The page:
“Owning our story and loving ourselves through that process is the bravest thing that we will ever do. How much we know and understand ourselves is critically important, but there is something that is even more essential to living a Wholehearted life; loving ourselves.”  So writes Brene Brown in her book The Gifts of  Imperfection

Through this Lenten season, on our walk towards yet another Easter morning of new life and renewed hope, a group of us have been courageously connecting our life experiences with compassion as we dig deeper into our spiritual beingness; opening ourselves to observe and to reflect on some of the things that get in the way of our living from a grounded center of loving ourselves even though…….
I think it safe to say that we are more aware that wholehearted living is not a  onetime choice. It is the journey of our lifetime. In the Fireside Room there is a poster which illustrates our conversations about living from a center of  wholeheartedness. Have a look. I believe it is eye-opening!  Living from a peephole of wholeheartedness invites us to dig deeper and perhaps to stir up the humus of who we are as Creator God’s loved ones and who we have come to be in this  wonderfully vast human experience.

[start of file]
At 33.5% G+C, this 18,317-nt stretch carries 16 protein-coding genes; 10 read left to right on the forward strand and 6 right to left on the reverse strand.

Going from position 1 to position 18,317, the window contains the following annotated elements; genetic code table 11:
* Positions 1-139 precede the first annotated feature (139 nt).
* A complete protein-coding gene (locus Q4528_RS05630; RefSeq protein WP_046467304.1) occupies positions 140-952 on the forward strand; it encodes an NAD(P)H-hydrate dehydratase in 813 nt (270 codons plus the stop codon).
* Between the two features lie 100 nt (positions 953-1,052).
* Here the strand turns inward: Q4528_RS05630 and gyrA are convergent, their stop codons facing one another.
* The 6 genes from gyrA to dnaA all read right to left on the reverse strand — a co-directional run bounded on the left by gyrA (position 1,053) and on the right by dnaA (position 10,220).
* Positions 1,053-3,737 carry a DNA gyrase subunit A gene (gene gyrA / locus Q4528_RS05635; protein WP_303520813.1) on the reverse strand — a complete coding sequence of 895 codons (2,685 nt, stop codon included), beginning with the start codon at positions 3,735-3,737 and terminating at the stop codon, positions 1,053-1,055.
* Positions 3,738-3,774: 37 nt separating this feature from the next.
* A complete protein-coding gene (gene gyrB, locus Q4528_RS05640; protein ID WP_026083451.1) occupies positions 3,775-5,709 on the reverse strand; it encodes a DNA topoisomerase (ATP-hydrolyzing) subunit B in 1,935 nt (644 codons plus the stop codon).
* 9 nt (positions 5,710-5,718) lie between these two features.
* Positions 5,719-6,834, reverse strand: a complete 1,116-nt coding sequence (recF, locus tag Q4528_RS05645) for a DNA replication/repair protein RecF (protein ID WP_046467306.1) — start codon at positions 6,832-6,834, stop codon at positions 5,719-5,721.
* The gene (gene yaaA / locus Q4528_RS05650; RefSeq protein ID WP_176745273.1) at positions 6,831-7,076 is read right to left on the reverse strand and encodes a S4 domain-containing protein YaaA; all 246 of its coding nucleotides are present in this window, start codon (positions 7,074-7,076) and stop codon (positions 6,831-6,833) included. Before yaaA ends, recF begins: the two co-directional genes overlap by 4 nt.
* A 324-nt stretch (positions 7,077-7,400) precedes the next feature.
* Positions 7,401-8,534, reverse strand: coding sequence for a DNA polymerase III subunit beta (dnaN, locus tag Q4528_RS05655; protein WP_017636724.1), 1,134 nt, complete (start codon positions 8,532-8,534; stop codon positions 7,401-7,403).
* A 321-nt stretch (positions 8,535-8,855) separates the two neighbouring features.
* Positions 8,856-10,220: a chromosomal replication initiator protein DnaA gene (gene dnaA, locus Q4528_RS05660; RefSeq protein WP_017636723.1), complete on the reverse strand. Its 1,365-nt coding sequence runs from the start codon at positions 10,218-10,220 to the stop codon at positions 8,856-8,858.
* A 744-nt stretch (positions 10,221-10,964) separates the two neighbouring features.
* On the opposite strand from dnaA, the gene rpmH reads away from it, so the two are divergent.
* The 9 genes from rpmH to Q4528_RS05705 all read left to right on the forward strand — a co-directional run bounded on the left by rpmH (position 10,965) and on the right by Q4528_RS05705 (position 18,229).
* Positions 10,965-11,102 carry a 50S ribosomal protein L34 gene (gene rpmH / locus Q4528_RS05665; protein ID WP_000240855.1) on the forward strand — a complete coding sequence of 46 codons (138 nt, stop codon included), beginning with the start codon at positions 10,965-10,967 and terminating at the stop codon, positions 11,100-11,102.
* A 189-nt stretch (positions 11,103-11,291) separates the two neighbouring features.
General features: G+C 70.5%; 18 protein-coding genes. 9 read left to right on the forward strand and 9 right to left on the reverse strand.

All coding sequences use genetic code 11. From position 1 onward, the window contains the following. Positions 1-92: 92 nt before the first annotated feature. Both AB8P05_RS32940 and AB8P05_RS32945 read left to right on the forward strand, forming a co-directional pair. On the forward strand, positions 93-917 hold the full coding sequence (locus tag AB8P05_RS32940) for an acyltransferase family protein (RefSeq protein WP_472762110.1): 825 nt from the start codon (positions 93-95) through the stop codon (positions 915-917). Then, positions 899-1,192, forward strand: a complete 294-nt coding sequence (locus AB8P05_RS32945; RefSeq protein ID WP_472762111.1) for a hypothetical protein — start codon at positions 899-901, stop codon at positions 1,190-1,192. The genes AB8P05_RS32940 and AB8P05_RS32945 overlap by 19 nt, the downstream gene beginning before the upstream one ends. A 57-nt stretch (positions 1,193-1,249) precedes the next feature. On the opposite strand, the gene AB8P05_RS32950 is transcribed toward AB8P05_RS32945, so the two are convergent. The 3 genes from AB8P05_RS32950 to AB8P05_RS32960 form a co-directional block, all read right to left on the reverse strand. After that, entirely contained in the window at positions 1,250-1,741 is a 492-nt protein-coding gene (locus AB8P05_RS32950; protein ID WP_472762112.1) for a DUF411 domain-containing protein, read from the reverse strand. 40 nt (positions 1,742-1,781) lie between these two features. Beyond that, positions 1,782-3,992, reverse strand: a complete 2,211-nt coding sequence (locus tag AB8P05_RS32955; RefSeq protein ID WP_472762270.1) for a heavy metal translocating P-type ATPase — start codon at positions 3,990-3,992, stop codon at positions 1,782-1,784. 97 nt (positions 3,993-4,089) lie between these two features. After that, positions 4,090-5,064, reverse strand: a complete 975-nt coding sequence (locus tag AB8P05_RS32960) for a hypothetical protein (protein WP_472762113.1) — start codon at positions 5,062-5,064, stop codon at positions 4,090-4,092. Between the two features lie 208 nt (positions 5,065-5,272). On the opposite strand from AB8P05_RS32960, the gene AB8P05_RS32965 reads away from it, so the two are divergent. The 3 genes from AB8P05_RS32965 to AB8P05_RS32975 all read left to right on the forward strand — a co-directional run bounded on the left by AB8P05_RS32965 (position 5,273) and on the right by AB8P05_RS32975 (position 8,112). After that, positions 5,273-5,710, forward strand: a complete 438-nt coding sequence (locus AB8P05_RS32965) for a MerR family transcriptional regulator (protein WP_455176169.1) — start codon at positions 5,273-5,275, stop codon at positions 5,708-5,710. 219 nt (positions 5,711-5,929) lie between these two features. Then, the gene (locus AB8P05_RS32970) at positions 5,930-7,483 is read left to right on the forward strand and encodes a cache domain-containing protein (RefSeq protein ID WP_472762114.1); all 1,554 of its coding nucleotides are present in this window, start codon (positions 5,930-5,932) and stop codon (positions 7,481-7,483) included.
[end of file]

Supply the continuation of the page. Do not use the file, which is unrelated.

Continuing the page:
At first glance one might say, “Why bother, my life is just fine, thank you very much!”…..until you notice that something in your life and/or your relationship isn’t quite working out the way you planned. A dedicated spiritual practice of  introspection encourages and invites us to more fully engage in our lives from a place of courage, compassion and connection because,  Even though we may feel vulnerable and fearful; sometimes wracked with shame or guilt, we are also brave, worthy of love and …we belong in God’s kin-dom unconditionally. In God’s eyes we are enough. Our task is to live into that reality on our spiritual faith journey.